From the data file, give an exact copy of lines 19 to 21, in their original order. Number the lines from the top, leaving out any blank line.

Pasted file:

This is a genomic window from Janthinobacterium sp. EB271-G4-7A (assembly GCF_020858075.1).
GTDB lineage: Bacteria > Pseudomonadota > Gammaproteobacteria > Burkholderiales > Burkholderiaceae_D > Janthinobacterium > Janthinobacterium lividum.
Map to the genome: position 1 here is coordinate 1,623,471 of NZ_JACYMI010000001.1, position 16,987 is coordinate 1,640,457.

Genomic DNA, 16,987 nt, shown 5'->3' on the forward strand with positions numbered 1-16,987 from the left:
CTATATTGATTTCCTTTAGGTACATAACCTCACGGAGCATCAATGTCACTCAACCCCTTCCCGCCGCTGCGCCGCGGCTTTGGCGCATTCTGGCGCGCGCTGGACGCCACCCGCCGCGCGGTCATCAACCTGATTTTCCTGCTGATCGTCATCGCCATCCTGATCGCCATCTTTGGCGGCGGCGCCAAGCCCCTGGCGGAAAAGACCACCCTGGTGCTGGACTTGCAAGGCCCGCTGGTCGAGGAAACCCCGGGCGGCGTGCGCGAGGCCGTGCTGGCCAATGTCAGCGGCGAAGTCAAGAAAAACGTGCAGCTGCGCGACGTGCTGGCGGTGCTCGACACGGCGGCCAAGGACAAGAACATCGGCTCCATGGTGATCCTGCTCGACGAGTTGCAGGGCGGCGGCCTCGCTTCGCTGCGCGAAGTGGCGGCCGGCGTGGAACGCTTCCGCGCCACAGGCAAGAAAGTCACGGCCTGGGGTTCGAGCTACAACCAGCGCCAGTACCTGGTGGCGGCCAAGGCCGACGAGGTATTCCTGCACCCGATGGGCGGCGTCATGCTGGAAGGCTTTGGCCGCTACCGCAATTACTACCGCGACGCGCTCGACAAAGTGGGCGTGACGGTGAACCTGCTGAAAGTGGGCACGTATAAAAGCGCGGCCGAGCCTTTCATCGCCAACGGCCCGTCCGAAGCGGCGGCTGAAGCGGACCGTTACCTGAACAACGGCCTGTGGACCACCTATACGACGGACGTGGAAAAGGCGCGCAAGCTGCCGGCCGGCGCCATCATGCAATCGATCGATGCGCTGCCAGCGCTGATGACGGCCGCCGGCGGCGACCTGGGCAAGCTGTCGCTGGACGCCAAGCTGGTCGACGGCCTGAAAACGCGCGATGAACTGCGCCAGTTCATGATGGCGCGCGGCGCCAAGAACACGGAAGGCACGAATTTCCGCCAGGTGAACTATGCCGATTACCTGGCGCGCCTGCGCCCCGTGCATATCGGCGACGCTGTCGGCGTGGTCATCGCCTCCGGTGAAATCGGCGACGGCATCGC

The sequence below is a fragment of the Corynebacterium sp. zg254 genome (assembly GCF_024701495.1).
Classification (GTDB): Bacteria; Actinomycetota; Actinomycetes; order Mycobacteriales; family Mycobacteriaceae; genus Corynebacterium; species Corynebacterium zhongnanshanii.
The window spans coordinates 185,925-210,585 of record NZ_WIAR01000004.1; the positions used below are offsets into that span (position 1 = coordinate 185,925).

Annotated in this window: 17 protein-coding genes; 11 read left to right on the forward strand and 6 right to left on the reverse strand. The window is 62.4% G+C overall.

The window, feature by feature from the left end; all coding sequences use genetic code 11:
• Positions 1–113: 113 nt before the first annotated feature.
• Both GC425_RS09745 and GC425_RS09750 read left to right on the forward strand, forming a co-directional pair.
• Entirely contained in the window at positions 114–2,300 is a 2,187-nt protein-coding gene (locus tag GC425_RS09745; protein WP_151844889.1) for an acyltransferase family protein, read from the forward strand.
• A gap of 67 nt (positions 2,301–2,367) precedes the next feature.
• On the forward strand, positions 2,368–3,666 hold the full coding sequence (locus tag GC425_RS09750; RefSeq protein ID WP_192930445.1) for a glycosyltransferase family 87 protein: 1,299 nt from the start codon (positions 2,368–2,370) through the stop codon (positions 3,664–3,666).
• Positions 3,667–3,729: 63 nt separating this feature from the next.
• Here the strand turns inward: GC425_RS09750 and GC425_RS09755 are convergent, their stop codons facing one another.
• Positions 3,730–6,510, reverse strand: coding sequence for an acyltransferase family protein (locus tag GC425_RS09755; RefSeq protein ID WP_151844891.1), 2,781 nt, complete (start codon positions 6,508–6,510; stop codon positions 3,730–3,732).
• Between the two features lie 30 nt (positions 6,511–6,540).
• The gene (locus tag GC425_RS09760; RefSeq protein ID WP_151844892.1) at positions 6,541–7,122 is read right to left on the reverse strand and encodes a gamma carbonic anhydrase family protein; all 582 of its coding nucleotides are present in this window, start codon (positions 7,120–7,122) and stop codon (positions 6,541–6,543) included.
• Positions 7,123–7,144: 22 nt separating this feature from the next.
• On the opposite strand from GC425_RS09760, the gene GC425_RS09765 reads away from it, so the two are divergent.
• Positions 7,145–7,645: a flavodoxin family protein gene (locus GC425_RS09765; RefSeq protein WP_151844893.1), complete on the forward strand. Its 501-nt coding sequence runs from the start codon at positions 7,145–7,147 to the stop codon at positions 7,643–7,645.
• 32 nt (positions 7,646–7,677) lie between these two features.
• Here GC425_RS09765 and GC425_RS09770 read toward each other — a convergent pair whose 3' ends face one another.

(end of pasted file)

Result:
• Between the two features lie 30 nt (positions 6,511–6,540).
• The gene (locus tag GC425_RS09760; RefSeq protein ID WP_151844892.1) at positions 6,541–7,122 is read right to left on the reverse strand and encodes a gamma carbonic anhydrase family protein; all 582 of its coding nucleotides are present in this window, start codon (positions 7,120–7,122) and stop codon (positions 6,541–6,543) included.
• Positions 7,123–7,144: 22 nt separating this feature from the next.